Many men who experience Erectile Disorder also describe low-self-esteem or low self-confidence, a decreased sense of masculinity, or symptoms of depression. Many men also describe an understandable fear and/or avoidance of sex due to concerns they won’t be able to satisfy their partner. Other factors may include fears on the partner’s behalf that he no longer finds her attractive, or no longer loves her, which in turn creates further problems and fears in the relationship. These fears and worries can create anxiety for men which in turn can make the problem worse. Psychological therapy plays an important role in resolving these worries and in turn reducing the severity of Erectile Disorder and it’s effect on the quality of the couple’s relationship.
Anxiety can have a substantial impact on a man’s ability to achieve and/or maintain an erection. Impotence in an otherwise physically healthy man is caused by physiological changes that are experienced as a result of anxiety or fear during sexual activity. Sometimes, these fears are based on unrealistic expectations that either the man and/or his partner has regarding his sexual performance.
An example of unrealistic expectations that result in sexual problems: Some men and couples watch pornography as part of their sex lives and some then assume that what they are watching represents ‘real life’ sex. Some men may conclude that they should be able to maintain an erection and have complete control over when they come, which is an unrealistic expectation for them to hold (sex research has shown that most men have sex for between 3 to 6 minutes before achieving orgasm – men in pornography are chosen for those roles precisely because they have an unusual ability for sexual control over orgasm). If men have an unrealistic expectation they should be able to have sex for very long periods of time but can’t, this then creates anxiety about performance that can make achieving an erection difficult. A broad goal of psychological therapy then aims to work though potential causes of anxiety and fear regarding sexual performance to treat Erectile Disorder.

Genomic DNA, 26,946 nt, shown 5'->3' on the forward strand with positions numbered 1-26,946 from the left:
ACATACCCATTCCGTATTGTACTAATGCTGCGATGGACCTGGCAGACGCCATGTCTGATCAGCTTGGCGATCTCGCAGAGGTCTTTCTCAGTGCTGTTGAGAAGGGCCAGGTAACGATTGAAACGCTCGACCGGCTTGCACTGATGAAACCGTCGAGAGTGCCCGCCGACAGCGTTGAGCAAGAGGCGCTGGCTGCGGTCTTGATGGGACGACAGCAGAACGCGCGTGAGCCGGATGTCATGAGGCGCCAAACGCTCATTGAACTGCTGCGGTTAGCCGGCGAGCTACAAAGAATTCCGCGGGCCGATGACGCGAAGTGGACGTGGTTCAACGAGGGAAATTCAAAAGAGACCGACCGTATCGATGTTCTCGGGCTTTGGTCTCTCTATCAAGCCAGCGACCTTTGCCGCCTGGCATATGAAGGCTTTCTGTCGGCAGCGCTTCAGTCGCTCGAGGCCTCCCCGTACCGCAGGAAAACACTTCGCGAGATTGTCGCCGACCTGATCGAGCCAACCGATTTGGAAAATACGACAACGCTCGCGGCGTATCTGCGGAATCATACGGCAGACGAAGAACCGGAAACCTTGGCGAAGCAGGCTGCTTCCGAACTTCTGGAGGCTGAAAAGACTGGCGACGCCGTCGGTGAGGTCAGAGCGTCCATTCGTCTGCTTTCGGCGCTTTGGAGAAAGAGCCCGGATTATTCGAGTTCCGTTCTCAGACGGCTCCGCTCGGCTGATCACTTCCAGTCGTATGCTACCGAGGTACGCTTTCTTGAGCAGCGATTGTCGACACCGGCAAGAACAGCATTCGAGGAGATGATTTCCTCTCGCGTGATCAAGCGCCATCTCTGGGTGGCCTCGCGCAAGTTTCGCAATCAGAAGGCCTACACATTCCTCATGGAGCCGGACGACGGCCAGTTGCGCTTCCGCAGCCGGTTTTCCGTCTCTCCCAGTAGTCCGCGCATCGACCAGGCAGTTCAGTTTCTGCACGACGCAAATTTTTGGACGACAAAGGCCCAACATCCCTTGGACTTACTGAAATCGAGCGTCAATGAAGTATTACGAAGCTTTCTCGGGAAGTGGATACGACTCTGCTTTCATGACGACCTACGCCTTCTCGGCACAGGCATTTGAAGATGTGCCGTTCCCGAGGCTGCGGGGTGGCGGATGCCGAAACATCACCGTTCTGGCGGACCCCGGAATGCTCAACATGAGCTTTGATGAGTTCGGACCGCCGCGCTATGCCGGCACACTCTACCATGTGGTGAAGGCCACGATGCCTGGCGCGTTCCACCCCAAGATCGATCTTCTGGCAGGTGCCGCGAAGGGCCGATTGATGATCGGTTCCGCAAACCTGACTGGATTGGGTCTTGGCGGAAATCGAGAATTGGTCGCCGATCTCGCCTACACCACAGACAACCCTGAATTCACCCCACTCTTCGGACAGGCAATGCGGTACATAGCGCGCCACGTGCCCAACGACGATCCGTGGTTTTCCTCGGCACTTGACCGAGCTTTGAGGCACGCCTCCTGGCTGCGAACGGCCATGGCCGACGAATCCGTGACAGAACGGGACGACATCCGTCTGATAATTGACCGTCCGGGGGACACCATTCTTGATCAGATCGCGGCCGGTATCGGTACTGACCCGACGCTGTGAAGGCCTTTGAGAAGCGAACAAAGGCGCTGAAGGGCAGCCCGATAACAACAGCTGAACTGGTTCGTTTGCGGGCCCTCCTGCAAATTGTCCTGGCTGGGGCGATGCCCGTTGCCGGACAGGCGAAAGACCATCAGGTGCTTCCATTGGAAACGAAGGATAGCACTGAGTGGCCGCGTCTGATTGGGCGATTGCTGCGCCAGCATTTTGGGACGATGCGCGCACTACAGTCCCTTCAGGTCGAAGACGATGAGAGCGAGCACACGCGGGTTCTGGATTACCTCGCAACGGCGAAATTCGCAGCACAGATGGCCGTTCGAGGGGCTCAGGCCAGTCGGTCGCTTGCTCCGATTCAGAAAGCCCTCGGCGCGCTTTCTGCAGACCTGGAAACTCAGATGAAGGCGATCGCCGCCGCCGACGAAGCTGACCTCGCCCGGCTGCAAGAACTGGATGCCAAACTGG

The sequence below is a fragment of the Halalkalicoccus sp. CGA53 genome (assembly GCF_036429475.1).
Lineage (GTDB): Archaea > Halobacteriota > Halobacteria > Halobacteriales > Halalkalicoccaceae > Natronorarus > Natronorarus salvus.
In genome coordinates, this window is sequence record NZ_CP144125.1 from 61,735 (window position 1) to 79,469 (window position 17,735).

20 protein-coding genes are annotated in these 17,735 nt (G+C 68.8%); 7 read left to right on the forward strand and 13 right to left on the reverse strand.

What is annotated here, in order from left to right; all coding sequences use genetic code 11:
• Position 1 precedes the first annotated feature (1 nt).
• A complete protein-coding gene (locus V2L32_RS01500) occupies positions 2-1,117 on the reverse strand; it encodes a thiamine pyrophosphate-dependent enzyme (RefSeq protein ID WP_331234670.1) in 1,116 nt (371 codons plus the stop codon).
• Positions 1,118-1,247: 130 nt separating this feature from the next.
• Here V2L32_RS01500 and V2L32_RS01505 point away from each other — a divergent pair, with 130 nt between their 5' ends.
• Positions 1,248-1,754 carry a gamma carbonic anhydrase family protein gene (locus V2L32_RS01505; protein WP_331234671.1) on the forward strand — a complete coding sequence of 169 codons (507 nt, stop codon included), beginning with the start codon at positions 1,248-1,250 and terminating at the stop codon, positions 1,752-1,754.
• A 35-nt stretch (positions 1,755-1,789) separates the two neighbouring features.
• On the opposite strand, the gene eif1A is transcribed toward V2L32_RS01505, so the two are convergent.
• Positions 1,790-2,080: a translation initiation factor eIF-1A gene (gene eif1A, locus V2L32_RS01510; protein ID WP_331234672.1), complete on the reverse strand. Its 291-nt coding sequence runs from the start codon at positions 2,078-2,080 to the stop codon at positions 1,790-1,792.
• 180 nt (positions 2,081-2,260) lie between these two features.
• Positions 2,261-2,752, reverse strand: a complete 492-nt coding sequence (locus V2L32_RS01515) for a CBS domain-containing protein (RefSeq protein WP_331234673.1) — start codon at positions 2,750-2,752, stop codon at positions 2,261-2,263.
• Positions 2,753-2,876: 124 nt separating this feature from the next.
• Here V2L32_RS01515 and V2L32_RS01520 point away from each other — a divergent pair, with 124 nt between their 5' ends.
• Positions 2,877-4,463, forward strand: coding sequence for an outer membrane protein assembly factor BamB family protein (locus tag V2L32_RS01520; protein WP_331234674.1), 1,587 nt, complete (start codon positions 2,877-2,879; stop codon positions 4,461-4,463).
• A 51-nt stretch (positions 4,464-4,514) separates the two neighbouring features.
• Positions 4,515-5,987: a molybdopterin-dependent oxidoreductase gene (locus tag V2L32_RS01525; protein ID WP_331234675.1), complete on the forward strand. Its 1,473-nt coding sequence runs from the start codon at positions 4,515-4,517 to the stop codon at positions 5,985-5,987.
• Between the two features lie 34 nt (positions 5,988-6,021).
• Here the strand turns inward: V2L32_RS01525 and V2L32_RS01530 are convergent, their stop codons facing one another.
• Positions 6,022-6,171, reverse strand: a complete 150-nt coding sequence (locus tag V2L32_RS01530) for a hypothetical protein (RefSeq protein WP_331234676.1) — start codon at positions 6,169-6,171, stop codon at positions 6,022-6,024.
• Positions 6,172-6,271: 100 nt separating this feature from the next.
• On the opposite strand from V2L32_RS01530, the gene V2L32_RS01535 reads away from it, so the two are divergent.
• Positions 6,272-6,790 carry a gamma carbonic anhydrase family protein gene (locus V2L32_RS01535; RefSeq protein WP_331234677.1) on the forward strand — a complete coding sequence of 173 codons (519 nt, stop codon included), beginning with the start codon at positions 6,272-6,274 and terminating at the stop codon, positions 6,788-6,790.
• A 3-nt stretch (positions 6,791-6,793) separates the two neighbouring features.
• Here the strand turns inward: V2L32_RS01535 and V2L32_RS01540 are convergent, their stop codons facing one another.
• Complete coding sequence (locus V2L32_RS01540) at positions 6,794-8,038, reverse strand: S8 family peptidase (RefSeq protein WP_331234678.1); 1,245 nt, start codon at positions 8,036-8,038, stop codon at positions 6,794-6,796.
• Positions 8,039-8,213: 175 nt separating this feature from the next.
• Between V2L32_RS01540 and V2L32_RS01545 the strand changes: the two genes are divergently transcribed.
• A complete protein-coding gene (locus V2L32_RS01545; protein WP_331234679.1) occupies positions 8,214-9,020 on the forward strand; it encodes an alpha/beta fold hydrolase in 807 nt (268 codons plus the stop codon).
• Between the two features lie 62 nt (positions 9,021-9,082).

Other psychological factors that may lead to impotence included low libido, fear of the outcomes of sexual contact (e.g., pregnancy, sexually transmitted diseases), depression, grief, sexual boredom or a partner’s sexual problems.
How common is Erectile Disorder?
Erectile Disorder becomes an increasingly common problem with age. Approximately 2% of men under the age of 40 to 50 years report frequent difficulties gaining or maintaining an erection. Approximately 40% to 50% of men older than 60 to 70 years have significant problems with erections. Almost 10% of young men will experience difficulties with erection with their first partner, however this is often a normal part of sexual development and the problem will resolve itself as the man becomes more sexually experienced. Research in sexual functioning has provided the following rates of Erectile Dysfunction by age:
Age 40-49; 13.1% of the male population experience difficulties achieving an erection.
Age 50-59; 33.5%
Age 60-69; 51.5%
Age 70-79; 69.2%
What are the steps in treatment for Erectile Disorder?